A. panurensis: INPA 3774; Oliveira 94.

A. racemosa: Romero-Castaheda 4877.

A. sandwithiana: Irwin et al. 48289, Krukoff 7051, Prance et al. 6229, 6635.

A. seemanni: Cuatrecasas 17672, 17709.

A. selloana: Mello Barreto 1662, 1777, Reitz & Klein 1868, 6562.

A. solimoesensis: Froes 23964 (type coll.), Schunke 2243.

A. splendida: Krukoff 8030, 11083 (type coll.), Buchtien 1901, Froes 21014, 22209,Steyermark 56701, Steyermark & Rabe 96553.

A. velutina: Froes 12001/20, Pires 1121, Tate 959 (type coll.), Zavortink 2280, 2281.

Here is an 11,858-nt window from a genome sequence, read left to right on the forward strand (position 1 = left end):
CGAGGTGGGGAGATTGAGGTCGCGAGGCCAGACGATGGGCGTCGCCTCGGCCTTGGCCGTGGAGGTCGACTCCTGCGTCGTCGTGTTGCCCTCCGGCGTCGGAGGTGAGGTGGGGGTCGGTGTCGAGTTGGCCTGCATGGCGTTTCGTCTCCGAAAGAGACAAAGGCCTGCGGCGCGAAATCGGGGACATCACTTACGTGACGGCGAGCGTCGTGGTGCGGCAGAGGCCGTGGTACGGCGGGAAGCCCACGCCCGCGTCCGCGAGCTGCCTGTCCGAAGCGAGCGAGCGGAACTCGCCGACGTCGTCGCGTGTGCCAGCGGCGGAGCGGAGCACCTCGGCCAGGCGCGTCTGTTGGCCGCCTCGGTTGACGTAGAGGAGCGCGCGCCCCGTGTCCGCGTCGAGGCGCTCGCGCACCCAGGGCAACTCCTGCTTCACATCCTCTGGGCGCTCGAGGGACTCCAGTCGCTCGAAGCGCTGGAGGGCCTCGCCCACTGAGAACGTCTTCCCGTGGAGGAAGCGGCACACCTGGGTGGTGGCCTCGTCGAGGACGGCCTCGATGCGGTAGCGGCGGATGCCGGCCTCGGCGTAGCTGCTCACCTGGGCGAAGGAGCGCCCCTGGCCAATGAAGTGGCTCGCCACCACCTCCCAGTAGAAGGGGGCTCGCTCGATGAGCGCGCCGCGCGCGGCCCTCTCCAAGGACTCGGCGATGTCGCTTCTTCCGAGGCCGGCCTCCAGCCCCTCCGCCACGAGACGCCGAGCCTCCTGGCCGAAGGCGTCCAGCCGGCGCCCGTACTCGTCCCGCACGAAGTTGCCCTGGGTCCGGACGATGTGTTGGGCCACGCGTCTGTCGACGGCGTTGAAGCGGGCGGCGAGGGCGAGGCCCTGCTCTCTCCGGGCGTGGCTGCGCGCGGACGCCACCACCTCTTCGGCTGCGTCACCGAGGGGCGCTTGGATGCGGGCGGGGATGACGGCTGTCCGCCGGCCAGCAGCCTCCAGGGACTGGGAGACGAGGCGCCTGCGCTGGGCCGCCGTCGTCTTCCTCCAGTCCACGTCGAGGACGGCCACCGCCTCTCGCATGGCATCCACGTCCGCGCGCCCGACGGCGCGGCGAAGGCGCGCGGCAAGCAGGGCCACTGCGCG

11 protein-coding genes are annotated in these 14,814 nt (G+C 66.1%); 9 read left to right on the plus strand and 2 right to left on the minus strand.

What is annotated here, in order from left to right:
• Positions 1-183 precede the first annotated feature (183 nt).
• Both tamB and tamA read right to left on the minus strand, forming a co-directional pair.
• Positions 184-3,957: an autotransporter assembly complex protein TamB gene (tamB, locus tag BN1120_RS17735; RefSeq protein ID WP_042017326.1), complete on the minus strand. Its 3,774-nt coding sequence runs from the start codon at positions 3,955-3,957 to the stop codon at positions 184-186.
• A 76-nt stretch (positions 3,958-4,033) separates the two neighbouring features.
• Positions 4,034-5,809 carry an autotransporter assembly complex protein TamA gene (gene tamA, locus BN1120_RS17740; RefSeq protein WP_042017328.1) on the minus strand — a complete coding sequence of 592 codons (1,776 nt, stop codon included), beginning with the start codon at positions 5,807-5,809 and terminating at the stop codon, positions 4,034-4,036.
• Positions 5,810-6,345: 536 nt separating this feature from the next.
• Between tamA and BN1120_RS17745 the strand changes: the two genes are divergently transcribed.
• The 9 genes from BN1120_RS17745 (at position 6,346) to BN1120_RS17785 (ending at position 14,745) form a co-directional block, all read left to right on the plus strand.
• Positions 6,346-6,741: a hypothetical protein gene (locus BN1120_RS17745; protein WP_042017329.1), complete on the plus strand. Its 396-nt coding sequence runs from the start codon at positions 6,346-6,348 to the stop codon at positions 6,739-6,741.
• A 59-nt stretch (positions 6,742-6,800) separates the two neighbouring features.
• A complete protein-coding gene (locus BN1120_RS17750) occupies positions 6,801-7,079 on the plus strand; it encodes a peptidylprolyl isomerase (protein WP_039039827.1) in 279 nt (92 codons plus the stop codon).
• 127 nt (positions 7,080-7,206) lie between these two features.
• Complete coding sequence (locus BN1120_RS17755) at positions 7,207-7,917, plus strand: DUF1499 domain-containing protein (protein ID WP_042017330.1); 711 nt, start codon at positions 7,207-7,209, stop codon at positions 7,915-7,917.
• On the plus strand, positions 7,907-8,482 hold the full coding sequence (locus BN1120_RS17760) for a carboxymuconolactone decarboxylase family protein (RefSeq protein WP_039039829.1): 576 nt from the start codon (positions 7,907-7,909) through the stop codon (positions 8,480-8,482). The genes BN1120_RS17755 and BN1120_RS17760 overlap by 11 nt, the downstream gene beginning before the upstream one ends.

In its exterior form the dried fruit of Abuta resembles that of Curarea, being obovoid or oblong-obovoid, a trifle compressed laterally, with an induplicate stone bringing the style-scar down to the level of the fruit-stalk. The vertical transverse condyle is that of Curarea, but the embryo is that of tribe Anomospermeae, linearvermiform and embedded in laminated endosperm, each plate of which is clothed in a membranous integument. Apart from expectable variation (both intra- and interspecific) in thickness of the mealy-coriaceous exocarp, in development of a pulpy mesocarp (never thick), and thickness of the shell, the drupe is extremely uniform in basic design. Externally the stone has a pattern of one dorsal and on each side one lateral groove extending the length of its long axis, these being connected by a network of smaller and finer channels. Within, the testa is smooth and lustrous.